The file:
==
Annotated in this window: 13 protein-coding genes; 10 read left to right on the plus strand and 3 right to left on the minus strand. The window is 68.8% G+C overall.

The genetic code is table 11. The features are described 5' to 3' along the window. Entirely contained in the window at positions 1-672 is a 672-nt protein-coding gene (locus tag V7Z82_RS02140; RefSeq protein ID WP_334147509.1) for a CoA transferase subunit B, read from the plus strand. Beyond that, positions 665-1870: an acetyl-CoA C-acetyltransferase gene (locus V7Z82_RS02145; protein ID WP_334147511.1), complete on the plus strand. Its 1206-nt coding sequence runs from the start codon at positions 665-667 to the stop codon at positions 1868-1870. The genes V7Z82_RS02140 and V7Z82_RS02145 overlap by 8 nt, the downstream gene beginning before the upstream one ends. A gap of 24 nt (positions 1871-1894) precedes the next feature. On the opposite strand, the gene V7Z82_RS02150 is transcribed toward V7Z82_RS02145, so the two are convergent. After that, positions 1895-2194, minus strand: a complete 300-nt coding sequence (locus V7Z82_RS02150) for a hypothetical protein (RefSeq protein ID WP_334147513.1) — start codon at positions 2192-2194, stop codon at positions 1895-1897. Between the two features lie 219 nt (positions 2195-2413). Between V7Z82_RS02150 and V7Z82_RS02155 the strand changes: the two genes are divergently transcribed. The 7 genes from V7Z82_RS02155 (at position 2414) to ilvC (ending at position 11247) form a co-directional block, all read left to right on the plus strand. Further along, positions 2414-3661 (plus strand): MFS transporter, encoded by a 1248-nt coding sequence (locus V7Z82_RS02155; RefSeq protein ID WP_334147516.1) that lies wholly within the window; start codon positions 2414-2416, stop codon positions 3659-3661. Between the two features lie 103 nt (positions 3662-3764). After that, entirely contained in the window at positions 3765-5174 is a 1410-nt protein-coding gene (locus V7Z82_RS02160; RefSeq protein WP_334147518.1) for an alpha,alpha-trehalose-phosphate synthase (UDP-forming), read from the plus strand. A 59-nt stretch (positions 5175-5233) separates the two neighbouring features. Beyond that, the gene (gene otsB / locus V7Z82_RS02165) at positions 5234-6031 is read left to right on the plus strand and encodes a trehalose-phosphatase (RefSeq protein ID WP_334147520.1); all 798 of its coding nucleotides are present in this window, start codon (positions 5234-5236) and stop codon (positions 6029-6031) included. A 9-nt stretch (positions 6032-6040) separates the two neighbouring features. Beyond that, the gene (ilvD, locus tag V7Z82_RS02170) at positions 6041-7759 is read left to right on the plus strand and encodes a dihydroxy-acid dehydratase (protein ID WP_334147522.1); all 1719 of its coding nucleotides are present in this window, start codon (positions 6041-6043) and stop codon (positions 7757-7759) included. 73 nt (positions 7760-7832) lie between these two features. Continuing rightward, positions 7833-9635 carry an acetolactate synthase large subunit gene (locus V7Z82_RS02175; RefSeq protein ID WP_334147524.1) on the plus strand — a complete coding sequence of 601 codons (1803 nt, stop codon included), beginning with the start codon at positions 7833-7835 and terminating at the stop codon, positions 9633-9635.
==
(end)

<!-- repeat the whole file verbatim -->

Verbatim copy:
Annotated in this window: 13 protein-coding genes; 10 read left to right on the plus strand and 3 right to left on the minus strand. The window is 68.8% G+C overall.

The genetic code is table 11. The features are described 5' to 3' along the window. Entirely contained in the window at positions 1-672 is a 672-nt protein-coding gene (locus tag V7Z82_RS02140; RefSeq protein ID WP_334147509.1) for a CoA transferase subunit B, read from the plus strand. Beyond that, positions 665-1870: an acetyl-CoA C-acetyltransferase gene (locus V7Z82_RS02145; protein ID WP_334147511.1), complete on the plus strand. Its 1206-nt coding sequence runs from the start codon at positions 665-667 to the stop codon at positions 1868-1870. The genes V7Z82_RS02140 and V7Z82_RS02145 overlap by 8 nt, the downstream gene beginning before the upstream one ends. A gap of 24 nt (positions 1871-1894) precedes the next feature. On the opposite strand, the gene V7Z82_RS02150 is transcribed toward V7Z82_RS02145, so the two are convergent. After that, positions 1895-2194, minus strand: a complete 300-nt coding sequence (locus V7Z82_RS02150) for a hypothetical protein (RefSeq protein ID WP_334147513.1) — start codon at positions 2192-2194, stop codon at positions 1895-1897. Between the two features lie 219 nt (positions 2195-2413). Between V7Z82_RS02150 and V7Z82_RS02155 the strand changes: the two genes are divergently transcribed. The 7 genes from V7Z82_RS02155 (at position 2414) to ilvC (ending at position 11247) form a co-directional block, all read left to right on the plus strand. Further along, positions 2414-3661 (plus strand): MFS transporter, encoded by a 1248-nt coding sequence (locus V7Z82_RS02155; RefSeq protein ID WP_334147516.1) that lies wholly within the window; start codon positions 2414-2416, stop codon positions 3659-3661. Between the two features lie 103 nt (positions 3662-3764). After that, entirely contained in the window at positions 3765-5174 is a 1410-nt protein-coding gene (locus V7Z82_RS02160; RefSeq protein WP_334147518.1) for an alpha,alpha-trehalose-phosphate synthase (UDP-forming), read from the plus strand. A 59-nt stretch (positions 5175-5233) separates the two neighbouring features. Beyond that, the gene (gene otsB / locus V7Z82_RS02165) at positions 5234-6031 is read left to right on the plus strand and encodes a trehalose-phosphatase (RefSeq protein ID WP_334147520.1); all 798 of its coding nucleotides are present in this window, start codon (positions 5234-5236) and stop codon (positions 6029-6031) included. A 9-nt stretch (positions 6032-6040) separates the two neighbouring features. Beyond that, the gene (ilvD, locus tag V7Z82_RS02170) at positions 6041-7759 is read left to right on the plus strand and encodes a dihydroxy-acid dehydratase (protein ID WP_334147522.1); all 1719 of its coding nucleotides are present in this window, start codon (positions 6041-6043) and stop codon (positions 7757-7759) included. 73 nt (positions 7760-7832) lie between these two features. Continuing rightward, positions 7833-9635 carry an acetolactate synthase large subunit gene (locus V7Z82_RS02175; RefSeq protein ID WP_334147524.1) on the plus strand — a complete coding sequence of 601 codons (1803 nt, stop codon included), beginning with the start codon at positions 7833-7835 and terminating at the stop codon, positions 9633-9635.